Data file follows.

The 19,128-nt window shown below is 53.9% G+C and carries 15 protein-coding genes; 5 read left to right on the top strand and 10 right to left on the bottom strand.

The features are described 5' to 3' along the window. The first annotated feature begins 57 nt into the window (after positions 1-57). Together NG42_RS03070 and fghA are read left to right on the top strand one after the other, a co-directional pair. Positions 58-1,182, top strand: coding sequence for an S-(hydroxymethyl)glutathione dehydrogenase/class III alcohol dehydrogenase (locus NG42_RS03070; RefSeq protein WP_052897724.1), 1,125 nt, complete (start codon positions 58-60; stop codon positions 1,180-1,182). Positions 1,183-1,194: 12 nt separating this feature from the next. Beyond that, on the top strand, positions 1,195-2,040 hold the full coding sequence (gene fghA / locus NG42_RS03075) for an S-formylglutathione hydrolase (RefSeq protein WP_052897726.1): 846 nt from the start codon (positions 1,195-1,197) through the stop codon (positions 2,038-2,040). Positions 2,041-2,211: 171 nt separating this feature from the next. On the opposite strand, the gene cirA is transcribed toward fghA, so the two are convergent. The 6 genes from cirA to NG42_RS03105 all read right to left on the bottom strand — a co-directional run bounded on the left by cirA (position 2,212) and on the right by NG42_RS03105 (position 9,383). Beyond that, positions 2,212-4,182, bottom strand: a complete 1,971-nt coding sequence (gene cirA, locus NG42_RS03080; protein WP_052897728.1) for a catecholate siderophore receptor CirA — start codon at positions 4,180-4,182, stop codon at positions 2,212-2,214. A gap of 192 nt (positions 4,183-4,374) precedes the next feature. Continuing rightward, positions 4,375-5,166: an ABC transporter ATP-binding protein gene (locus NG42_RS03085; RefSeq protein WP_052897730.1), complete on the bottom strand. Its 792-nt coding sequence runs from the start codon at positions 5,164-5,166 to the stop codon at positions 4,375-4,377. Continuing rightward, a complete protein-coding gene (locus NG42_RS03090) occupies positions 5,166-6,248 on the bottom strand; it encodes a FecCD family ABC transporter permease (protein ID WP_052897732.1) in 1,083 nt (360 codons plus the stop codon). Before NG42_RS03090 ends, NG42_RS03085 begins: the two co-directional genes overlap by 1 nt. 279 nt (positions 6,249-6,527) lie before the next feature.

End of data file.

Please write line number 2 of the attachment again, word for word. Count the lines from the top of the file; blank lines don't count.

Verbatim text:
The features are described 5' to 3' along the window. The first annotated feature begins 57 nt into the window (after positions 1-57). Together NG42_RS03070 and fghA are read left to right on the top strand one after the other, a co-directional pair. Positions 58-1,182, top strand: coding sequence for an S-(hydroxymethyl)glutathione dehydrogenase/class III alcohol dehydrogenase (locus NG42_RS03070; RefSeq protein WP_052897724.1), 1,125 nt, complete (start codon positions 58-60; stop codon positions 1,180-1,182). Positions 1,183-1,194: 12 nt separating this feature from the next. Beyond that, on the top strand, positions 1,195-2,040 hold the full coding sequence (gene fghA / locus NG42_RS03075) for an S-formylglutathione hydrolase (RefSeq protein WP_052897726.1): 846 nt from the start codon (positions 1,195-1,197) through the stop codon (positions 2,038-2,040). Positions 2,041-2,211: 171 nt separating this feature from the next. On the opposite strand, the gene cirA is transcribed toward fghA, so the two are convergent. The 6 genes from cirA to NG42_RS03105 all read right to left on the bottom strand — a co-directional run bounded on the left by cirA (position 2,212) and on the right by NG42_RS03105 (position 9,383). Beyond that, positions 2,212-4,182, bottom strand: a complete 1,971-nt coding sequence (gene cirA, locus NG42_RS03080; protein WP_052897728.1) for a catecholate siderophore receptor CirA — start codon at positions 4,180-4,182, stop codon at positions 2,212-2,214. A gap of 192 nt (positions 4,183-4,374) precedes the next feature. Continuing rightward, positions 4,375-5,166: an ABC transporter ATP-binding protein gene (locus NG42_RS03085; RefSeq protein WP_052897730.1), complete on the bottom strand. Its 792-nt coding sequence runs from the start codon at positions 5,164-5,166 to the stop codon at positions 4,375-4,377. Continuing rightward, a complete protein-coding gene (locus NG42_RS03090) occupies positions 5,166-6,248 on the bottom strand; it encodes a FecCD family ABC transporter permease (protein ID WP_052897732.1) in 1,083 nt (360 codons plus the stop codon). Before NG42_RS03090 ends, NG42_RS03085 begins: the two co-directional genes overlap by 1 nt. 279 nt (positions 6,249-6,527) lie before the next feature.